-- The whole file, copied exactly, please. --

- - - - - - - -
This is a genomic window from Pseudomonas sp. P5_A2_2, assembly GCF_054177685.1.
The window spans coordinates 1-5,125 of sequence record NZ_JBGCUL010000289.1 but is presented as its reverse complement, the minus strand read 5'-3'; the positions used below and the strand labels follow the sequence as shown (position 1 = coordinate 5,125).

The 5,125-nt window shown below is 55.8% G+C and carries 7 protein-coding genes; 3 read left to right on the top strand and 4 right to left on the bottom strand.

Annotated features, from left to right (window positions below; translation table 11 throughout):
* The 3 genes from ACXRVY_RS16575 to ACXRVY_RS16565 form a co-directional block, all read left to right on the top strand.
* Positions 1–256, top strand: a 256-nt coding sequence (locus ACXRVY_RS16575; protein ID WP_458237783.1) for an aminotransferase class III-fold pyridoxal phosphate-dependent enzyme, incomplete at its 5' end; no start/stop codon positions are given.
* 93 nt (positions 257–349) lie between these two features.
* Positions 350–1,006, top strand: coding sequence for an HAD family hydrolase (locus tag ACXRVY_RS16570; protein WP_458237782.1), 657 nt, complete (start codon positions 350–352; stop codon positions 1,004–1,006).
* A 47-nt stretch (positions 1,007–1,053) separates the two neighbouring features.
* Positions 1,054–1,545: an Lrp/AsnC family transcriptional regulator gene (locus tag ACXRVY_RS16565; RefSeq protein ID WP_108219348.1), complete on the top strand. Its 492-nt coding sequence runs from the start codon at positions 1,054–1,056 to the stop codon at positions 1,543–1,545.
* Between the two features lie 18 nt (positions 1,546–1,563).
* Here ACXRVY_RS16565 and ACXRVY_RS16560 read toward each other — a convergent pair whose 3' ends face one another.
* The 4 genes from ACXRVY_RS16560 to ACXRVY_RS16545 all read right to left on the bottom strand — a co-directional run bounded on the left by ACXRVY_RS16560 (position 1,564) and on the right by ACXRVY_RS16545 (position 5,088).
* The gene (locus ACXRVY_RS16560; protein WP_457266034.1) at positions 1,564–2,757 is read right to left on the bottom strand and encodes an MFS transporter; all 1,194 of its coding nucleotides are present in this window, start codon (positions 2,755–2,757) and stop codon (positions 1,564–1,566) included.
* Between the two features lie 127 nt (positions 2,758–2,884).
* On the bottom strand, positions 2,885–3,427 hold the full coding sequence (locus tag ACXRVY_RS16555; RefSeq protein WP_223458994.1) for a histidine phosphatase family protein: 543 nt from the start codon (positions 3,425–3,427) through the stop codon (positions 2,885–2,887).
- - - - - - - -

This is a genomic window from Pseudomonas sp. P5_A2_2, assembly GCF_054177685.1.
The window spans coordinates 1-5,125 of sequence record NZ_JBGCUL010000289.1 but is presented as its reverse complement, the minus strand read 5'-3'; the positions used below and the strand labels follow the sequence as shown (position 1 = coordinate 5,125).

The 5,125-nt window shown below is 55.8% G+C and carries 7 protein-coding genes; 3 read left to right on the top strand and 4 right to left on the bottom strand.

Annotated features, from left to right (window positions below; translation table 11 throughout):
* The 3 genes from ACXRVY_RS16575 to ACXRVY_RS16565 form a co-directional block, all read left to right on the top strand.
* Positions 1–256, top strand: a 256-nt coding sequence (locus ACXRVY_RS16575; protein ID WP_458237783.1) for an aminotransferase class III-fold pyridoxal phosphate-dependent enzyme, incomplete at its 5' end; no start/stop codon positions are given.
* 93 nt (positions 257–349) lie between these two features.
* Positions 350–1,006, top strand: coding sequence for an HAD family hydrolase (locus tag ACXRVY_RS16570; protein WP_458237782.1), 657 nt, complete (start codon positions 350–352; stop codon positions 1,004–1,006).
* A 47-nt stretch (positions 1,007–1,053) separates the two neighbouring features.
* Positions 1,054–1,545: an Lrp/AsnC family transcriptional regulator gene (locus tag ACXRVY_RS16565; RefSeq protein ID WP_108219348.1), complete on the top strand. Its 492-nt coding sequence runs from the start codon at positions 1,054–1,056 to the stop codon at positions 1,543–1,545.
* Between the two features lie 18 nt (positions 1,546–1,563).
* Here ACXRVY_RS16565 and ACXRVY_RS16560 read toward each other — a convergent pair whose 3' ends face one another.
* The 4 genes from ACXRVY_RS16560 to ACXRVY_RS16545 all read right to left on the bottom strand — a co-directional run bounded on the left by ACXRVY_RS16560 (position 1,564) and on the right by ACXRVY_RS16545 (position 5,088).
* The gene (locus ACXRVY_RS16560; protein WP_457266034.1) at positions 1,564–2,757 is read right to left on the bottom strand and encodes an MFS transporter; all 1,194 of its coding nucleotides are present in this window, start codon (positions 2,755–2,757) and stop codon (positions 1,564–1,566) included.
* Between the two features lie 127 nt (positions 2,758–2,884).
* On the bottom strand, positions 2,885–3,427 hold the full coding sequence (locus tag ACXRVY_RS16555; RefSeq protein WP_223458994.1) for a histidine phosphatase family protein: 543 nt from the start codon (positions 3,425–3,427) through the stop codon (positions 2,885–2,887).